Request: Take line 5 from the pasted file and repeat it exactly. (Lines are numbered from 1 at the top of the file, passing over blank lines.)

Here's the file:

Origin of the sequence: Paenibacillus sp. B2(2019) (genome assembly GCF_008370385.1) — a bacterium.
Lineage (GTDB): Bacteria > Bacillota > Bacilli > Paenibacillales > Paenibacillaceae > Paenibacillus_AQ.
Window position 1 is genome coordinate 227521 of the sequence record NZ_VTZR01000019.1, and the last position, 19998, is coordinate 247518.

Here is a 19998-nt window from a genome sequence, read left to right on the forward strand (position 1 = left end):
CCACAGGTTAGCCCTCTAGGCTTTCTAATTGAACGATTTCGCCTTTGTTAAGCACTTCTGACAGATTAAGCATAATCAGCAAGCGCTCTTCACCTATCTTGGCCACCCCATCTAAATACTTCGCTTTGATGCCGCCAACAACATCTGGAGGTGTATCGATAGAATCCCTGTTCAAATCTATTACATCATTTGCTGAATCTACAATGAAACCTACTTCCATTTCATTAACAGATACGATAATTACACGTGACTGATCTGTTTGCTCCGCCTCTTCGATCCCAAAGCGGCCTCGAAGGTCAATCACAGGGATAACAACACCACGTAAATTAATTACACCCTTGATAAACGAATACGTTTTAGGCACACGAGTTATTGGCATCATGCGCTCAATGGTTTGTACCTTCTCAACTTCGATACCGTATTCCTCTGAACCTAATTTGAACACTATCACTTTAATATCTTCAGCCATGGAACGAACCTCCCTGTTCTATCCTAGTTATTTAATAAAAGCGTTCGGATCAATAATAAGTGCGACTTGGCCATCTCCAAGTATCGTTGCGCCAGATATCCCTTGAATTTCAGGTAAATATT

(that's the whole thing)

CCACAGGTTAGCCCTCTAGGCTTTCTAATTGAACGATTTCGCCTTTGTTAAGCACTTCTGACAGATTAAGCATAATCAGCAAGCGCTCTTCACCTATCTTGGCCACCCCATCTAAATACTTCGCTTTGATGCCGCCAACAACATCTGGAGGTGTATCGATAGAATCCCTGTTCAAATCTATTACATCATTTGCTGAATCTACAATGAAACCTACTTCCATTTCATTAACAGATACGATAATTACACGTGACTGATCTGTTTGCTCCGCCTCTTCGATCCCAAAGCGGCCTCGAAGGTCAATCACAGGGATAACAACACCACGTAAATTAATTACACCCTTGATAAACGAATACGTTTTAGGCACACGAGTTATTGGCATCATGCGCTCAATGGTTTGTACCTTCTCAACTTCGATACCGTATTCCTCTGAACCTAATTTGAACACTATCACTTTAATATCTTCAGCCATGGAACGAACCTCCCTGTTCTATCCTAGTTATTTAATAAAAGCGTTCGGATCAATAATAAGTGCGACTTGGCCATCTCCAAGTATCGTTGCGCCAGATATCCCTTGAATTTCAGGTAAATATT